Experts say Railway Minister Prabhu displays a clear intent of reforms but has not been able to fully shake-up the mammoth railway system.
Prime Minister Narendra Modi does not seem to be too happy with the performance of Indian Railways.
While chairing a high-level meeting with the rail ministry’s top officials last Monday, the PM asked them to “substantially raise” their levels of ambition on key projects, including redevelopment of 400 stations.
According to an Indian Express report, the PM’s unhappiness spans across other marquee initiatives, too.
Modi is learnt to have complained there was hardly any “visible progress” on setting up a proposed Rail University, using advertisements for generating revenues, and lack of creative utilisation of rail infrastructure for revenue.
Following up on the flak received from the PM, the ministry is understood to have issued instructions to take immediate action to ensure perceptible progress. It is not the first time that the ministry has been pulled up by the PM.
The Prime Minister’s Office had last year expressed concern over the lack of spending on key projects.
A rail ministry spokesperson could not be contacted for comment.
So, is Railways really faltering on performance delivery like never before?
Or is it that Modi’s expectations from Rail Minister Suresh Prabhakar Prabhu are too high?
Last week, the rail ministry had issued an exhaustive list of achievements made by the Indian Railways in the past two years.
The list, including 138 items across key functional areas of passenger amenities, Digital India initiatives, infrastructure creation, support for Make in India initiatives, railway reforms, green initiatives, cleanliness, connectivity in the Northeast, public-private partnership in railway projects, freight, and safety.
The station redevelopment initiative had figured in the ministry’s list.
“Redevelopment of 400 stations to be developed on e-bidding on as-is-where-is basis; 10 stations handed over to IRSDC (Indian Railway Stations Development Corporation),” the ministry stated as one of the achievements.
The Union Cabinet, while approving the station redevelopment scheme in July last year, had cleared open bidding as the method of development.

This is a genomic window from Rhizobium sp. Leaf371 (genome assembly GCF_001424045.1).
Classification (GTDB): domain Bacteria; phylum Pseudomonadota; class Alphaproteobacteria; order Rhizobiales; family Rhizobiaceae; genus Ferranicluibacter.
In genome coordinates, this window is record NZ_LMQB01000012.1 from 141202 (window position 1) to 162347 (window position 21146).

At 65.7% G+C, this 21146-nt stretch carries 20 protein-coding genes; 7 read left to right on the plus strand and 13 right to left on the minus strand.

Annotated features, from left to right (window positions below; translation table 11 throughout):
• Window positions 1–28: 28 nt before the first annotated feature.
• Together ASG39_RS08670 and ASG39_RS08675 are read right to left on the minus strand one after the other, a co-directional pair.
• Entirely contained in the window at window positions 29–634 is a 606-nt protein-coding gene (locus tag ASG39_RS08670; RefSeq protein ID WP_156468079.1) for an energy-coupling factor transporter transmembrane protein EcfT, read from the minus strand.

The ministry’s achievement lies in “handing over” 10 stations to IRSDC in one year since then.
A look at the activities of IRSDC over the past few months suggests work in progress.
The company is working on redeveloping seven stations, including Anand Vihar, Bijwasan, Chandigarh, Habibganj (Bhopal), Shivaji Nagar, Surat and Mohali.
The request for qualification (RFQ) for the Anand Vihar project was opened in February and bids submitted by 13 companies are currently being evaluated.
Bijwasan’s RFQ was opened in March and bids placed by nine firms are being evaluated.
For the redevelopment of Surat, the ministry has invited applications for setting up a multi-modal transport hub.
Besides, two pre-bid conferences were held last month, which witnessed participation from 38 developers.
Eight firms submitted applications last month for the Gandhinagar station, and a developer was appointed in March for the redevelopment of Habibganj station following a bidding process.
Experts say Prabhu displays a clear intent of reforms but has not been able to fully shake-up the mammoth railway system.
“For Prabhu, the main challenge is to bring about institution-level reforms of the kind seen in the roads ministry,” said a senior analyst from an accounting and consultancy firm.
He added a large part of the roads ministry’s success in turning around the sector lies in a strong independent body in National Highways Authority of India to oversee major projects.
“On the other hand, railway PSUs do not yet enjoy enough autonomy,” he said.